Spinal Arthritis

Are you experiencing the destruction of joint cartilage, overgrowth of bone (spurs, stenosis), along with impaired function? You may have osteoarthritis, which is a chronic disease involving the sum of its parts; bones, joints, and inflammation. 

One of the more common forms of spinal arthritis would be osteoarthritis (OA). When you break down the meaning of the word you come up with its basic definition. “Osteo”, means pertaining to the bone, “artho” relates to joints and “itis” represents inflammation or burning.

OA of the spine is a chronic disease involving the sum of its parts; bones, joints, and inflammation. Your spine, especially your lumbar spine, supports a great deal of weight each and every minute of the day, which makes it considerably more susceptible to spinal arthritis. Osteoarthritis of the spine is marked by the destruction of joint cartilage, overgrowth of bone (spurs, stenosis) along with impaired function.

Osteoarthritis itself is the most frequent type of all joint disorder. X-rays reveal the first signs of OA (although without any symptoms) beginning as early as a person’s 20s and ’30s. Osteoarthritis becomes universal by age 70, with virtually no one escaping it on every level. Nearly all people by age 40 have some sort of discernable changes in the weight-bearing joints of their spine, although moderately few people have any symptoms at all. Men and women are proportionately affected, but the beginning of spinal arthritis is undeniably earlier in men.

This disease is practically inevitable for all living creatures, as a result of aging. It is also a major contributing factor and/or cause of severe chronic disability, affecting over 10% of the population over the age of 60.

Osteoarthritis occurs in almost all animals with vertebrae, which suggests that it first appeared with the arrival of the bony skeleton. OA occurred in ancient animals, fish, reptiles, birds, mammoths, whales, dolphins, and bears. The only mammals it is not seen in are bats and sloths, interestingly, animals that hang upside down.

Spinal Arthritis: Symptoms, Signs and Progression

Usually, symptoms start gradually and subtly and are often only affecting one or two joints or vertebras. Morning inflexibility, or stiffness, will usually be one of the first signs most people will notice. Typically, a little light stretching, or exercise will lessen the rigidity or mild pain that comes along with the stiffness. However, as spinal arthritis progresses, often time the exercise will make the symptoms worse.

The progression also brings about a reduced range of motion in the spine, which causes the ligaments to become relaxed. The domino effect then begins to build on itself. The joint becomes unstable; therefore, greater pain and other symptoms will be felt. Muscle spasms, and tenderness when being touched, and there is also an increase in venous pressure can be a source of pain. An x-ray is the most commonly used diagnostic test used to verify the already suspected Arthritis of the spine.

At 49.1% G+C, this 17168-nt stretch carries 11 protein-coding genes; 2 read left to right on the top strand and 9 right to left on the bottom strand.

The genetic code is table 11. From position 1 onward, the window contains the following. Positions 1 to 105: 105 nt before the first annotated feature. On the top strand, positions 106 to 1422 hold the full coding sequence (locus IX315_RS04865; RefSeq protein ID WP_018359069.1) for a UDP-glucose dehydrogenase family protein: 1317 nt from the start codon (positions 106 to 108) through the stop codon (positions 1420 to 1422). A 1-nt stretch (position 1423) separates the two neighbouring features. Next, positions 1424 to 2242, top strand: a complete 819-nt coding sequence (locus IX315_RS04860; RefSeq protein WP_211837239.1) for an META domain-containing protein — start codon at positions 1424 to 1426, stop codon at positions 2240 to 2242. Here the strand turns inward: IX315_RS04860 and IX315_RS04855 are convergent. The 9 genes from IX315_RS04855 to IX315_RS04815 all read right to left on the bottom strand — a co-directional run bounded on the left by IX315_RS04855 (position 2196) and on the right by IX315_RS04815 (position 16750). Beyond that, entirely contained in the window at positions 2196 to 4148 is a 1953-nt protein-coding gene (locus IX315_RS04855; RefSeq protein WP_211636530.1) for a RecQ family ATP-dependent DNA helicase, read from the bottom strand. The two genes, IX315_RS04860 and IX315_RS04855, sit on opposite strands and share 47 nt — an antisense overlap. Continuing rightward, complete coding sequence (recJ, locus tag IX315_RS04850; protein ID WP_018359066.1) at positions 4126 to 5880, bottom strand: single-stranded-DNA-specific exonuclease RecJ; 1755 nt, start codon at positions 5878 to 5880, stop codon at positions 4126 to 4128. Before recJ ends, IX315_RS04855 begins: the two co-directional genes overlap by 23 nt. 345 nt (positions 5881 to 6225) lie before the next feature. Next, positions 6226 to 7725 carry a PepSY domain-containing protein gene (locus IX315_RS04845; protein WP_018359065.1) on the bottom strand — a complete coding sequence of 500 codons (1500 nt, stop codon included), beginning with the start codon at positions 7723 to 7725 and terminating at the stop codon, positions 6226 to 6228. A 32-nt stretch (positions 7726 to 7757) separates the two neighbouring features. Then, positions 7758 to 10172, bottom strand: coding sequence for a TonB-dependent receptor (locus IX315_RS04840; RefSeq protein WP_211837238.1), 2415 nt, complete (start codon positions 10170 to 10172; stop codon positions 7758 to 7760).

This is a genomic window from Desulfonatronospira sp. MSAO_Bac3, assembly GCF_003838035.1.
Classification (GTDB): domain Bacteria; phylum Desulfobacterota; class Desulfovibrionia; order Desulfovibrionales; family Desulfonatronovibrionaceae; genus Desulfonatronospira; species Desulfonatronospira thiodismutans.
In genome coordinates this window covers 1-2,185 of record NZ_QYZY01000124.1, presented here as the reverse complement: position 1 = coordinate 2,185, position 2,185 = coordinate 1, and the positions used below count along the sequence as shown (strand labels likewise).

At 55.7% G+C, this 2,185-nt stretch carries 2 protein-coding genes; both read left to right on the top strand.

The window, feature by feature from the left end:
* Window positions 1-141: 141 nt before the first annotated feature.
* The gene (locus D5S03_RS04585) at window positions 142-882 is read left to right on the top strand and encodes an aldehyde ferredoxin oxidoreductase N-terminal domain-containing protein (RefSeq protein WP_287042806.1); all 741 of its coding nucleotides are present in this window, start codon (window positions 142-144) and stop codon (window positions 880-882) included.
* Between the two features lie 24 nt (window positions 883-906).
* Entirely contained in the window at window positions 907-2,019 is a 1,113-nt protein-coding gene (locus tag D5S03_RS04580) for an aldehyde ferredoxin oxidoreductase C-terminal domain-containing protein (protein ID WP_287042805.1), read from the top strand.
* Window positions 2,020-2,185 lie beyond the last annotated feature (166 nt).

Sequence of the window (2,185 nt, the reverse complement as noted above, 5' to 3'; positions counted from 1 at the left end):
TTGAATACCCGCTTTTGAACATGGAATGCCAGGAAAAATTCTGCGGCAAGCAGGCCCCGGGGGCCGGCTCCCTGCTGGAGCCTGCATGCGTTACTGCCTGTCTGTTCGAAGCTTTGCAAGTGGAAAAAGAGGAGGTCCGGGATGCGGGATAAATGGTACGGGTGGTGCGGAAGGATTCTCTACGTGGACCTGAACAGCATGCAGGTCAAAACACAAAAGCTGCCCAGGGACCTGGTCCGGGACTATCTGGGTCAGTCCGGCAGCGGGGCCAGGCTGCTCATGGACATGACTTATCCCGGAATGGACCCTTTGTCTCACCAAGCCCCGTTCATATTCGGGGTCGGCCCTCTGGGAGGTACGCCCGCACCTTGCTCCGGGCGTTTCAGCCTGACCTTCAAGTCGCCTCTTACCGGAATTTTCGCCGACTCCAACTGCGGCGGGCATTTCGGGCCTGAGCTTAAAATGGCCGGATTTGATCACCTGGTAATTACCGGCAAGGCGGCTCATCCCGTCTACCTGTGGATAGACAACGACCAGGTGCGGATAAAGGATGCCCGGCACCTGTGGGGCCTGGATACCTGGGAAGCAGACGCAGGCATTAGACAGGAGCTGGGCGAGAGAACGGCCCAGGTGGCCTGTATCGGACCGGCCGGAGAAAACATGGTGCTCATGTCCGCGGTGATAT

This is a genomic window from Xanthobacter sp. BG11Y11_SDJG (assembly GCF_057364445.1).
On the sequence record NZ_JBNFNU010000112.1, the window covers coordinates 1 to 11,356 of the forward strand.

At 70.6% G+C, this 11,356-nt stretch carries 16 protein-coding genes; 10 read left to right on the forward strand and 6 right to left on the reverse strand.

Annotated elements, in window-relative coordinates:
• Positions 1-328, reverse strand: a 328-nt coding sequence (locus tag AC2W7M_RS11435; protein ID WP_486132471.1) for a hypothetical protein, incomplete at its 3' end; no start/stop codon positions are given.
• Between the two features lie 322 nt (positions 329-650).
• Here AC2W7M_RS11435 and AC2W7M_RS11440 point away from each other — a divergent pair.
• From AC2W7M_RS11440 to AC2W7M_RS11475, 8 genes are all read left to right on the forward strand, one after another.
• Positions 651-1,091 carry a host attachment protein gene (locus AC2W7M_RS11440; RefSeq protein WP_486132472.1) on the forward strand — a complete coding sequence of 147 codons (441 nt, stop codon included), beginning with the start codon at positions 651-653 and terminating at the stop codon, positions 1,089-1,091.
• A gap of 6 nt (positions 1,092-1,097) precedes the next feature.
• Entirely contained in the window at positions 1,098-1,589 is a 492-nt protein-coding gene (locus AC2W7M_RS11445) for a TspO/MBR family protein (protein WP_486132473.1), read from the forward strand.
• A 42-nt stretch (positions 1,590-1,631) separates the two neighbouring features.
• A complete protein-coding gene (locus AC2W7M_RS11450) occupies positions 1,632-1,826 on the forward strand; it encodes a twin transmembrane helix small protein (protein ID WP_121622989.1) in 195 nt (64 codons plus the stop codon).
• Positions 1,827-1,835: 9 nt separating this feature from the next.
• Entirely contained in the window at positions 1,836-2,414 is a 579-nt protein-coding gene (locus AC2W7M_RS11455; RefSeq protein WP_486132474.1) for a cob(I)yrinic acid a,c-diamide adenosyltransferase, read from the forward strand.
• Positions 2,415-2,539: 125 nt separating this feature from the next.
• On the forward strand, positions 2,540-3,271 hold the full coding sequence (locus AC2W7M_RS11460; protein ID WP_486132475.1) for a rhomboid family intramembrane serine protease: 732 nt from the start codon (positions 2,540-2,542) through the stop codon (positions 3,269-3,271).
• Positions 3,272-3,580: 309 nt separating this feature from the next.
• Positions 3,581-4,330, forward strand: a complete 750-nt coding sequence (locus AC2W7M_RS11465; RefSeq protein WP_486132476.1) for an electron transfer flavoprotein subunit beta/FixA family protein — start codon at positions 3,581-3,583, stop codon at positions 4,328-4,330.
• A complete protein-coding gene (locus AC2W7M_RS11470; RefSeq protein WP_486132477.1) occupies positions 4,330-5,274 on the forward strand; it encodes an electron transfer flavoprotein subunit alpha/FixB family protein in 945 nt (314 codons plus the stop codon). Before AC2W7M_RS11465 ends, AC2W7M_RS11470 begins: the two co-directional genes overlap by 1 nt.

Exclusive Nerve & Disc Centers® Treatment

Treatment should be initiated as soon as the diagnosis is confirmed in order to prevent or prolong the onset of disability. The main factors to be considered in regard to the type of treatment or therapy would be the patient’s degree of pain, the source of the pain (mechanical vs inflammation), the number of vertebrae affected, and the patient’s lifestyle.

Treatments and lifestyle changes to be considered when facing a diagnosis of spinal arthritis are:

  • NDR (Non-Surgical Disc Restoration)
  • Laser Technology/Therapy
  • Bio-Electro / Bio-Chemical Medicine
  • Chiropractic Treatments

Other treatments or lifestyle changes that are known to have positive effects are:

  • Exercise (Isometric, Isotonic, Isokinetic, Postural, Strengthening)
  • Daily Stretching
  • Balance of rest and exercise
  • Avoiding soft chairs or recliners
  • Firm bed
  • Continue normal physical activities
  • Medications (Aspirin, NSAIDS, Muscle Relaxants, Corticosteroids
  • Surgery (Laminectomy)

A positive, pro-active approach to managing the symptoms of arthritis is the first step in maintaining both your ongoing range of motion and your quality of life. 

Find a Provider Now

Recovery for Spinal Arthritis Treatment

There is generally no downtime or recovery period while being treated. In fact, most patients find the treatments quite relaxing. The overall treatment sessions can last from 45 to 60 minutes. Patients should stay well hydrated and practice good nutrition during this process and after for the best healing.